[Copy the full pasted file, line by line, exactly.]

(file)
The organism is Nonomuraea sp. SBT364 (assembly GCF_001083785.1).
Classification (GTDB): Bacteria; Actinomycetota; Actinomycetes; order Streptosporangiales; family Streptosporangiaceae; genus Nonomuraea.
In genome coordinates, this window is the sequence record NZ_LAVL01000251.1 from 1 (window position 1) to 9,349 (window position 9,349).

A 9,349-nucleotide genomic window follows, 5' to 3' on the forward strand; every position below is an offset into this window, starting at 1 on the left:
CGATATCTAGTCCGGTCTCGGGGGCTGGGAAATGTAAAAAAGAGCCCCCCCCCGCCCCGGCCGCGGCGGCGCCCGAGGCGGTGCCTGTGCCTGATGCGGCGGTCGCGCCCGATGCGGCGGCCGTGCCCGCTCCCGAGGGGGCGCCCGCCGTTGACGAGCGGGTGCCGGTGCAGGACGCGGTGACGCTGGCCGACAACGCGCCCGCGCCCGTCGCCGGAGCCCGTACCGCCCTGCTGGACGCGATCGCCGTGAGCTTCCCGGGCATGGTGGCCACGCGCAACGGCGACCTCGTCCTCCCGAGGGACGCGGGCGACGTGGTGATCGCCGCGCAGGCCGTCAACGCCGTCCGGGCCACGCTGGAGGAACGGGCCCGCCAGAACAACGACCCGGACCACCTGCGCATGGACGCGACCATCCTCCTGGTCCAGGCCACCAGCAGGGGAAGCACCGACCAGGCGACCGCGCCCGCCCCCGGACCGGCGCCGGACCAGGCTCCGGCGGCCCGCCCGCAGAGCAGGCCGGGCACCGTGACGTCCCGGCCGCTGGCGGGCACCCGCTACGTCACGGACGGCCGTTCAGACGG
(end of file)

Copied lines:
The organism is Nonomuraea sp. SBT364 (assembly GCF_001083785.1).
Classification (GTDB): Bacteria; Actinomycetota; Actinomycetes; order Streptosporangiales; family Streptosporangiaceae; genus Nonomuraea.
In genome coordinates, this window is the sequence record NZ_LAVL01000251.1 from 1 (window position 1) to 9,349 (window position 9,349).

A 9,349-nucleotide genomic window follows, 5' to 3' on the forward strand; every position below is an offset into this window, starting at 1 on the left:
CGATATCTAGTCCGGTCTCGGGGGCTGGGAAATGTAAAAAAGAGCCCCCCCCCGCCCCGGCCGCGGCGGCGCCCGAGGCGGTGCCTGTGCCTGATGCGGCGGTCGCGCCCGATGCGGCGGCCGTGCCCGCTCCCGAGGGGGCGCCCGCCGTTGACGAGCGGGTGCCGGTGCAGGACGCGGTGACGCTGGCCGACAACGCGCCCGCGCCCGTCGCCGGAGCCCGTACCGCCCTGCTGGACGCGATCGCCGTGAGCTTCCCGGGCATGGTGGCCACGCGCAACGGCGACCTCGTCCTCCCGAGGGACGCGGGCGACGTGGTGATCGCCGCGCAGGCCGTCAACGCCGTCCGGGCCACGCTGGAGGAACGGGCCCGCCAGAACAACGACCCGGACCACCTGCGCATGGACGCGACCATCCTCCTGGTCCAGGCCACCAGCAGGGGAAGCACCGACCAGGCGACCGCGCCCGCCCCCGGACCGGCGCCGGACCAGGCTCCGGCGGCCCGCCCGCAGAGCAGGCCGGGCACCGTGACGTCCCGGCCGCTGGCGGGCACCCGCTACGTCACGGACGGCCGTTCAGACGG